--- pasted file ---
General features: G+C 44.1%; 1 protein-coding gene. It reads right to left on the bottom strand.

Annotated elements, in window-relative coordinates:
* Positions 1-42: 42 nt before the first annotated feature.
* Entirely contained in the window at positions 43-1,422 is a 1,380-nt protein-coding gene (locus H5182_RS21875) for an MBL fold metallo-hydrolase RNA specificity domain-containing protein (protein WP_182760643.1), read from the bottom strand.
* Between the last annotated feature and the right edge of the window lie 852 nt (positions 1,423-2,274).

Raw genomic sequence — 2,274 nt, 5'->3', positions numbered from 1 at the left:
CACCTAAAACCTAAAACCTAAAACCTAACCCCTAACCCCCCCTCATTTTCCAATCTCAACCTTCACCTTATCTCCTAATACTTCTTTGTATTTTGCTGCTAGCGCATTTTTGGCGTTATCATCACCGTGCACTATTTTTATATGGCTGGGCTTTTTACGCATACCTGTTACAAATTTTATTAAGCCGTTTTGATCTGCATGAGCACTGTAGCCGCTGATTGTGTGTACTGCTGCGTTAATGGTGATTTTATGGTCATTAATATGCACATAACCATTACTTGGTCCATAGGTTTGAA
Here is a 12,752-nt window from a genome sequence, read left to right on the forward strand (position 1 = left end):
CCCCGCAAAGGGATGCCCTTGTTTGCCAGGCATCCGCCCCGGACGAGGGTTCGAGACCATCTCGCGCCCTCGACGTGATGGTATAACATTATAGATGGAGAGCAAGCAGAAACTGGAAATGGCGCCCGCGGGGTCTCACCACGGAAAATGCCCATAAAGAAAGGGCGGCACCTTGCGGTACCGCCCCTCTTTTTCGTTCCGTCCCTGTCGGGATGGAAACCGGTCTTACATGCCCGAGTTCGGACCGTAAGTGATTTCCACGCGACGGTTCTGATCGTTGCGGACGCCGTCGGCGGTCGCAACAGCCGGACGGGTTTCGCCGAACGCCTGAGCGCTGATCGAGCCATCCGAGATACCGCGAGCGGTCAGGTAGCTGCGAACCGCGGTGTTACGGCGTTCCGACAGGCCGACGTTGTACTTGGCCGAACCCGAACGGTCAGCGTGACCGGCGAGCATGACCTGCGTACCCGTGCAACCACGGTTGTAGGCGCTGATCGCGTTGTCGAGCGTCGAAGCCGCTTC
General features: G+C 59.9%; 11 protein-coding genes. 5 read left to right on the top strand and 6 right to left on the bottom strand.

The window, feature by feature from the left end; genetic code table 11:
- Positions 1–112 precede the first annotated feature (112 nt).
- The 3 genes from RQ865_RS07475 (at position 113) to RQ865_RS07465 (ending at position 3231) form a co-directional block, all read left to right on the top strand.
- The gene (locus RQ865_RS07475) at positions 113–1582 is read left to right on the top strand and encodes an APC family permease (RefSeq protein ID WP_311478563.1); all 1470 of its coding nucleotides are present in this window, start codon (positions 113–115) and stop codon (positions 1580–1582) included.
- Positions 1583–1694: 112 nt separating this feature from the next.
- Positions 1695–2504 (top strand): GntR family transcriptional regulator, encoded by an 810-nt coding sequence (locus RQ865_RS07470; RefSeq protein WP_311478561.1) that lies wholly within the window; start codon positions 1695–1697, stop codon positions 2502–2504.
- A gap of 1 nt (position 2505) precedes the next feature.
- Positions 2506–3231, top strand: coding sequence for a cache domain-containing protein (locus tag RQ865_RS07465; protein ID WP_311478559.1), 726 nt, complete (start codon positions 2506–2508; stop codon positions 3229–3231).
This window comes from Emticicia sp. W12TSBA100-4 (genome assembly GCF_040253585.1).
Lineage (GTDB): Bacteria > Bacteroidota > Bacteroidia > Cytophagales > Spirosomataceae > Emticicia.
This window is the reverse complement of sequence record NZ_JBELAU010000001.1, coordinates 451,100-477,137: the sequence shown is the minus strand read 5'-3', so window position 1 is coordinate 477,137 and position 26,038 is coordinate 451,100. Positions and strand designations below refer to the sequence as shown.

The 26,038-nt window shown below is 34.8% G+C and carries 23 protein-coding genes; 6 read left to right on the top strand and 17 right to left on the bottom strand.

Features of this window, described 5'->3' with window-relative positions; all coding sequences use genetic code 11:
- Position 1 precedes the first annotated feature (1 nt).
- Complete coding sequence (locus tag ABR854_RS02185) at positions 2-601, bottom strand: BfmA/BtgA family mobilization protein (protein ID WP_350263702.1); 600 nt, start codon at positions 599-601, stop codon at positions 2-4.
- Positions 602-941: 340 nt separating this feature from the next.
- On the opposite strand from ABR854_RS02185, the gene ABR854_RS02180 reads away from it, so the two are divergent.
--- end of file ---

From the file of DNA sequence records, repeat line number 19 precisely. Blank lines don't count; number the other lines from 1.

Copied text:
This window comes from Emticicia sp. W12TSBA100-4 (genome assembly GCF_040253585.1).